The Haunted

A wine in a state of evolution. Great Langhe Nebbiolo is such a treasure when produced at this level of quality. That haunting aroma of Nebbiolo in its complex and mysterious form. A shape shifter in a glass. To taste it's fine grained and firm tannin with bright lashes of forest berry and strawberry compote, for me is pure delight. 




It was not long ago that I knew absolutely nothing about Nebbiolo and the wines of Barolo e Barbaresco.  As a matter of fact, I still know very little as I learn that there is so much to learn.  I had read somewhere that Barolo was the King of wines and Barbaresco was the Queen. Wines with lasting depth like that of Aglianico in the south but with a more haunting finish than that of Brunello of Tuscany. 
My first trip to Barolo was for a wine -trade event called Nebbiolo Prima, the vernissage of the years upcoming release to market of all wines Nebbiolo including Roero, Barbaresco and Barolo! My invitation was as a Sommelier/Buyer versus that of Media/Journalist. Choose your program was the initial email - vineyard visits, regional tours and choice of restaurants for the evening wine dinners. By the time I researched every single producer and restaurant for their worth, all options I wanted were booked. I was stuck with an initial tour of Roero…WoW!….It was great, it was amazing, what best way to warm up to the great wines of Piemonte than by tasting and learning about the gentle and playful wines of Roero.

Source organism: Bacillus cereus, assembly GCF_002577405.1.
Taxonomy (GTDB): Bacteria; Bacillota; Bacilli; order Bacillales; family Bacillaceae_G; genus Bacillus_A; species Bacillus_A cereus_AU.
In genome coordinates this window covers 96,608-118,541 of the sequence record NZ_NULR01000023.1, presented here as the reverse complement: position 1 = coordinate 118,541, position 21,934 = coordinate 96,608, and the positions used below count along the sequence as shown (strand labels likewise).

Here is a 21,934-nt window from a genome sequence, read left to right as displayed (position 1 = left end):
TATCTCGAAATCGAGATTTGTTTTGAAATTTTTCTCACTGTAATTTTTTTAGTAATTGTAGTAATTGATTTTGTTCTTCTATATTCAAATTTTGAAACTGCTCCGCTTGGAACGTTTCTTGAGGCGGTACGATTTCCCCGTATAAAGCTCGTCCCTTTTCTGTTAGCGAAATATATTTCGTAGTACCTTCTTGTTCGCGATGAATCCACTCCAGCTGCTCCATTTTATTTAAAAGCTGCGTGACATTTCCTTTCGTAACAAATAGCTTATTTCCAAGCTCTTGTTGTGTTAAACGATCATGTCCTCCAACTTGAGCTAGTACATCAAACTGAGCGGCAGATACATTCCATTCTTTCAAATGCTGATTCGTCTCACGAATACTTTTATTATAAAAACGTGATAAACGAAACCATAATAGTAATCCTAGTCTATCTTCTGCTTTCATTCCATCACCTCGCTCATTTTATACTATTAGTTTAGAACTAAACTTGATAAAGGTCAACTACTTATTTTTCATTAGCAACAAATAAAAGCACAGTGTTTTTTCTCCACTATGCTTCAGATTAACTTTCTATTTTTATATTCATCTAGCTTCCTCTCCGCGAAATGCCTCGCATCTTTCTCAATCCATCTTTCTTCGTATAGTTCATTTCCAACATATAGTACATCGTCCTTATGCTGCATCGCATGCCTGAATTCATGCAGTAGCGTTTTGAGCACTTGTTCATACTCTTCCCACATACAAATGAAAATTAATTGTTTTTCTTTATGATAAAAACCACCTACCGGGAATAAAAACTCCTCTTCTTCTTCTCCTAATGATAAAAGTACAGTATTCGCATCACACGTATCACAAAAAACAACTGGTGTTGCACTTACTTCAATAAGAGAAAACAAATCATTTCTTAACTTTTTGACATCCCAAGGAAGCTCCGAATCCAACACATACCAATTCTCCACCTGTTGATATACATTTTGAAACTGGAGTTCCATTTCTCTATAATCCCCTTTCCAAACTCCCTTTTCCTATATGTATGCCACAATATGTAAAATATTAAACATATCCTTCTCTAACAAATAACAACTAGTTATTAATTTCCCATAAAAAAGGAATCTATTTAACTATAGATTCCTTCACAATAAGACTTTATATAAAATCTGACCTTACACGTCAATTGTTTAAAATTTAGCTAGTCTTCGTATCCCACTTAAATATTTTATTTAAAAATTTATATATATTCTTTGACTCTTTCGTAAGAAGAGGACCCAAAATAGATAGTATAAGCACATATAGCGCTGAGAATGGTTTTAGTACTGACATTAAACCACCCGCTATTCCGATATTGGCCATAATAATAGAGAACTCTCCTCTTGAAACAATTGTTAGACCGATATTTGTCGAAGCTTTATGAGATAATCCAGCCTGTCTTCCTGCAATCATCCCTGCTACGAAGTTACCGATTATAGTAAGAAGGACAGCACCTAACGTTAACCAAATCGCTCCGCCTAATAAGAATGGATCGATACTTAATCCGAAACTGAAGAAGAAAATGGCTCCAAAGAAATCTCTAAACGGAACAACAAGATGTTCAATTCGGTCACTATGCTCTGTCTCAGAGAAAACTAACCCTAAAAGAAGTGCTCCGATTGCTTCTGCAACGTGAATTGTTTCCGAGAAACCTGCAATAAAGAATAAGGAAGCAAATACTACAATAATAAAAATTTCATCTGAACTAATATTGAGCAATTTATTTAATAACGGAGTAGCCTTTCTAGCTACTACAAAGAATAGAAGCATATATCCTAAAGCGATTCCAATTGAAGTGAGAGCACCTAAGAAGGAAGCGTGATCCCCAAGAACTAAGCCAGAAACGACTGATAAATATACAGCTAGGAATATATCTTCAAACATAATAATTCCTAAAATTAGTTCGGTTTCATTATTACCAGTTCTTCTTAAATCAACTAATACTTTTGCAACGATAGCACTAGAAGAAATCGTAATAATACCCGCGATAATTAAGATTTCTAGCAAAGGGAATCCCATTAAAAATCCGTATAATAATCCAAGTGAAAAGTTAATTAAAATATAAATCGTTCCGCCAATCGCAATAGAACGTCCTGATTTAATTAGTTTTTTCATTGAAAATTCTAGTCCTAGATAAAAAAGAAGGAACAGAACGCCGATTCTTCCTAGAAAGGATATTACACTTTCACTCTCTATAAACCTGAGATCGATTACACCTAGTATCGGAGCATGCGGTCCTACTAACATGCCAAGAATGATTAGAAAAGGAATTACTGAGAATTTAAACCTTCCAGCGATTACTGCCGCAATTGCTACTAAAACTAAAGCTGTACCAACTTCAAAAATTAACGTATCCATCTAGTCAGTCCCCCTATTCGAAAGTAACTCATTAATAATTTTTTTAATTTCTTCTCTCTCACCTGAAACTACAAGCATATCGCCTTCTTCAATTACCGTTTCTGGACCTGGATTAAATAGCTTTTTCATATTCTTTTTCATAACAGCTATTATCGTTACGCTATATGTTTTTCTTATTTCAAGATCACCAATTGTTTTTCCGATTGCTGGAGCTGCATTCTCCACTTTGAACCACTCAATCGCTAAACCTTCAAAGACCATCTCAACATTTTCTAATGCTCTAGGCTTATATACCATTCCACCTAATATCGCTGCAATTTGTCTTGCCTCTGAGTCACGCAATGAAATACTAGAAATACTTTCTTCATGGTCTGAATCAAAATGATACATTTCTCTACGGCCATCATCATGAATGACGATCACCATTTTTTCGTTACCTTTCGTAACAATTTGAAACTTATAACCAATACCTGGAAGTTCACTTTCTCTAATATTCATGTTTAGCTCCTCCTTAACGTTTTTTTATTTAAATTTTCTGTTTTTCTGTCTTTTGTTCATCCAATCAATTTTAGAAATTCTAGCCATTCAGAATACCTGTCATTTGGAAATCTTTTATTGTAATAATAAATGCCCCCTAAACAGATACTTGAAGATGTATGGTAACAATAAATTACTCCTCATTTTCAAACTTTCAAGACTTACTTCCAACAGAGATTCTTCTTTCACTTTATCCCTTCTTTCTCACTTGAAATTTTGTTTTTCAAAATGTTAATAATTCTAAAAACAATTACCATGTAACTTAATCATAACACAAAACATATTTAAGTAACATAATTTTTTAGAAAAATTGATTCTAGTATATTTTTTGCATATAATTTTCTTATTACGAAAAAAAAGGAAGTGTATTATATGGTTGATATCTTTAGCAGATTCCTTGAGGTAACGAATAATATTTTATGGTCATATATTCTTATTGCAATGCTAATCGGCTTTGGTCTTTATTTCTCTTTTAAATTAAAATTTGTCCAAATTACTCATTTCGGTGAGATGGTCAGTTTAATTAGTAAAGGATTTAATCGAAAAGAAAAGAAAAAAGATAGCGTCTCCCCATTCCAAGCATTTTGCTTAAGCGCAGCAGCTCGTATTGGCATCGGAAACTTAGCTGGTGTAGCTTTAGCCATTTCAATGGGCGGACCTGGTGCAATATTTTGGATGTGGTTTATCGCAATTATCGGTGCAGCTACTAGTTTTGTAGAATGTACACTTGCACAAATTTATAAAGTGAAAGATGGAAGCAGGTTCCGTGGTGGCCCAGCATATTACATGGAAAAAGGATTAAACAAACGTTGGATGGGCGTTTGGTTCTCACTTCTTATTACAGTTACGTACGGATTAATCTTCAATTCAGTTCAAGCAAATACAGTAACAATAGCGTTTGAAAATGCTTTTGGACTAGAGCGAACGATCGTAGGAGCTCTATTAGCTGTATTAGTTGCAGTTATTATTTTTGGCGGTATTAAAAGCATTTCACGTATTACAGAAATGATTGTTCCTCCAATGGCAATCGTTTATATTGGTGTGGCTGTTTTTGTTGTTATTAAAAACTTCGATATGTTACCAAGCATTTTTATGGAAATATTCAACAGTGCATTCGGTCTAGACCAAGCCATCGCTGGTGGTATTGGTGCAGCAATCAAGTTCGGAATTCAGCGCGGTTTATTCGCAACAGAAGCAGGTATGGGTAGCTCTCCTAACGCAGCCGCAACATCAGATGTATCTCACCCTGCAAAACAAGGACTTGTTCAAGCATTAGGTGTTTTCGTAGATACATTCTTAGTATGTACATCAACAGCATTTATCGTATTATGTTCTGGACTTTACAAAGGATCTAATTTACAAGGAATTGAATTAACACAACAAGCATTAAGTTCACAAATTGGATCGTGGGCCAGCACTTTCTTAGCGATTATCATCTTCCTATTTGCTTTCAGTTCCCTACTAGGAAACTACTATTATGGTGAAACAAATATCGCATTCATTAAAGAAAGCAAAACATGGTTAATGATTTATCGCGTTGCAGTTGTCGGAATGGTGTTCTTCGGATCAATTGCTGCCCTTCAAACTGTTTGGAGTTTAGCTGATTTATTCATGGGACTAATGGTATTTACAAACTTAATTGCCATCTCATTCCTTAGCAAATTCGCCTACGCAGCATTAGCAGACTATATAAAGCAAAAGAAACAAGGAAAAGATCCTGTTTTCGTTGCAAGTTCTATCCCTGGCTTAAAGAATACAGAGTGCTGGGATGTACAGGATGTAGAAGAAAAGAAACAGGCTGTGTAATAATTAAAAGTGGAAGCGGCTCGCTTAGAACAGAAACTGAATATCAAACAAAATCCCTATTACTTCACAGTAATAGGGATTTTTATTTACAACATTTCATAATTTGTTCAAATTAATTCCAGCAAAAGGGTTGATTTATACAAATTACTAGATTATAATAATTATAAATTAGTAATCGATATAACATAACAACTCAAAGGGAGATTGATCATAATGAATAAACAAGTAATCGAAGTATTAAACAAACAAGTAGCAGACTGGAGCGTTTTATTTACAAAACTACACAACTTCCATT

I did manage to make but 3 rather crucial and important vineyard visits, really without knowing. The first was to Elvio Cogno in Novello. Walter (son-in-law and wine maker) and Nadia (daughter to Elvio) I had met a few years before and fell in love with their wines. The other 2 wineries were Bartelomeo Mascarello and Vietti. I really knew nothing about them, imagine! Well wasn't I a lucky bugger. 5 years later and 3 trips all in total - each time included a visit to Mascarello and Vietti. Recently I wrote a piece which included a few words about Mascarello (see 'boy-oh-boy' Barolo) and I think now is an opportune time to share a few words about the house of Vietti and the current winemaker Luca Currado. 

First I will reference Jamie Goode once again regarding an article about wine journalism and the subject of favouritism when writing and reviewing wines/wineries. Favouritism certainly and undoubtedly exists but what happens when you get to know the character of the wine and it's maker, after subsequent visits, research and tasting. I do find myself consistently noting that the wines of Vietti, like many others, stand out for their character and impact. Listen, I'm not talking about being the best wine, I'm talking about continually being a reference for erroir, technique and balance. Il est clair ce qu'on trouve tous qu'il faut dans tous les vins de Vietti!

Vietti represents innovation and tradition. I was in a trade seminar focusing on the region of Franciacorta hosted by Ricardo Curbastro and I will never forget him saying that 'a Tradition is the lasting result of an innovation that worked!' 

My tasting notes from a session not long ago.  

My tasting notes from a session not long ago.